Brexit EUOne of the great social experiments of the 20th century is being put to the test. The European Union, a political and economic organization of 28 European member nations is experiencing increasing dissension among its members. As decaying economic conditions like high unemployment and stagnant growth persist on the continent, calls to leave ‘the union’ grow louder. The global financial landscape has had its share of challenges over the last decade or so, but nothing like the prospect of a breakup of the European Union, at least in part. This is because, if viewed as the economy of a single country, the EU could arguably be the largest economy in the world.1

A European confederation has roots in World War II’s aftermath, when the need for cohesion among European nations was paramount. Today, the EU allows for the free movement of goods, services, capital and people between member states.2

By many measures it has been a success, culminating in the ‘EU’ winning the Nobel Peace Prize in 2012.3

While the EU member countries are still independent, the collective economic benefit the individual countries enjoy is a major selling point for membership. But there are cases to be made on both sides of the argument.

Maintaining a union of this size and scope certainly isn’t easy. The culture clash between member nations is glaring, especially between Northern and Southern members. There are also centuries of military conflict between members to consider. As more member countries experience their own economic hardships (i.e. Italy, Portugal, Spain) there is increasing fraying of the union’s fabric. Last year it was Greece and this year, Britain.

What is a Brexit?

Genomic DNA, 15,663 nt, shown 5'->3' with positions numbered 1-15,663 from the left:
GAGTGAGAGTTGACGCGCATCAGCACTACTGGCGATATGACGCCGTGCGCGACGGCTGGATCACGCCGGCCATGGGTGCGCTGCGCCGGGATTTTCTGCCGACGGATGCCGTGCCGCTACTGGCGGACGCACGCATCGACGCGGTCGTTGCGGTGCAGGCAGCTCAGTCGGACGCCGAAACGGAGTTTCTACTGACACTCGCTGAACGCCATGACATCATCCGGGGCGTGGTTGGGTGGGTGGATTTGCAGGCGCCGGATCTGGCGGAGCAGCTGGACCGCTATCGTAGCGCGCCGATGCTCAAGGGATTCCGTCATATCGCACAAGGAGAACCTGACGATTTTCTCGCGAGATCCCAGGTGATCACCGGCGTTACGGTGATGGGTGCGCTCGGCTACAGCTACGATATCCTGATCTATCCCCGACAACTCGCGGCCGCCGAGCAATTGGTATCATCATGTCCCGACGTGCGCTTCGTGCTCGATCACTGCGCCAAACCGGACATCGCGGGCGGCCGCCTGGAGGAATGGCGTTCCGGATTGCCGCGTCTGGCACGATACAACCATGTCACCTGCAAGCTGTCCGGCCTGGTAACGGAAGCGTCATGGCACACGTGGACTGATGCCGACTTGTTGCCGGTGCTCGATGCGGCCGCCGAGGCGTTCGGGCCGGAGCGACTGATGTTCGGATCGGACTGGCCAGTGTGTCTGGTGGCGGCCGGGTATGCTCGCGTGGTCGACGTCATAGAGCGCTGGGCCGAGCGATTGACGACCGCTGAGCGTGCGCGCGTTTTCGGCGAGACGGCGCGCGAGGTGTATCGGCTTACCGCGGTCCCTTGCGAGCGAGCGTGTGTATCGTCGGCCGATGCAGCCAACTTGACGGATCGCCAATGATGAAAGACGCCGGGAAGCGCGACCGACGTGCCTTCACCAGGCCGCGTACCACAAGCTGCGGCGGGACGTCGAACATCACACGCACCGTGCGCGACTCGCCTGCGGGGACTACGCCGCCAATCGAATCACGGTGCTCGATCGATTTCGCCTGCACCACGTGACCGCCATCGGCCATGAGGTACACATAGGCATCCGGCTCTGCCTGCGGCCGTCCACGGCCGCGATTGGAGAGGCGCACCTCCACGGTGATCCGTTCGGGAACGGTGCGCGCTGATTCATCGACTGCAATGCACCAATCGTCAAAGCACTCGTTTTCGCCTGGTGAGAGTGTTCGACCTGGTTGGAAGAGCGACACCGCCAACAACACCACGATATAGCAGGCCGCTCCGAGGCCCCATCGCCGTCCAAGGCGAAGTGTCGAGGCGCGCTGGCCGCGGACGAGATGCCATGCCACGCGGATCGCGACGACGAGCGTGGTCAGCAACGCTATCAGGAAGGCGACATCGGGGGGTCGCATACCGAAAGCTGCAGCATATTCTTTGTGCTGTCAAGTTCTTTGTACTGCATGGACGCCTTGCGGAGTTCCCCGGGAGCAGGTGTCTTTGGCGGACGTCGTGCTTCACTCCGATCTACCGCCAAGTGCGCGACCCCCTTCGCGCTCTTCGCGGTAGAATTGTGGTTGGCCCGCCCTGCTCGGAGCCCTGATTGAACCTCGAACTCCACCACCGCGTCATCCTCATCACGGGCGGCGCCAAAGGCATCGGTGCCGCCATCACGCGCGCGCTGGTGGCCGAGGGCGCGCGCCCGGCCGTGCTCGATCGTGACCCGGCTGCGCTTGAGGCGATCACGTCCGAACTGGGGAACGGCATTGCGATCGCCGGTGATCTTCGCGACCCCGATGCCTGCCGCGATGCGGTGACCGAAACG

With the British economy deteriorating over the last few years, nationalist rhetoric is growing louder. Some British place the blame on EU membership and there is a growing movement to exit (i.e. ‘Brexit’) the EU and return to economic independence. One of the largest members of the EU, Britain has questioned its relationship and has scheduled a vote in June to leave or remain the European Union. This is stunning because no country has ever left the EU so the repercussions are difficult to gauge. Some fear a domino effect if a major member, like Britain, leaves.

The Case FOR a Brexit

Will there be a BrexitDonning yellow ‘Believe in Britain’ shirts, an increasing number of Britons are rallying for a ‘Brexit’ from the EU. Most small and medium size British businesses don’t actually trade outside Britain so the EU membership’s free trade program doesn’t really benefit them. In fact, they argue that EU regulations and red tape are hampering their businesses and hurting growth.

Britain also believes it lacks substantial influence inside the EU, arguably dominated by Germany. Many Britons don’t want to have to deal with (or help pay for) a solution to the refugee crisis in mainland Europe. Britain sends the EU $350 million pounds every week for membership (equivalent to half of England’s annual school budget).4 Brexiters contend this money would be much better spent modernizing Britain’s economy through scientific research and new industries. In short, they believe the EU needs Britain more than Britain needs the EU. They also believe they could follow leave the EU but still retain strong trading links with EU countries, like Norway and Switzerland have.5

The current EU framework is based on free trade and the free flow of resources between countries (including people). The downside, Brexiters accuse, is an influx of migrants that compete for British jobs. Further, these same migrants are claiming benefits under the British state, draining their resources some contend. Another fear of this free flow of people is the rising risk of terrorism. One only has to look at France to be reminded of the risks. Britons want to be proactive in tightening up security. The protectionist attitude underscoring a Brexit isn’t that surprising considering the spread of xenophobia throughout Europe, especially in countries like Hungary, Germany, Greece and Sweden over the last few years.6,7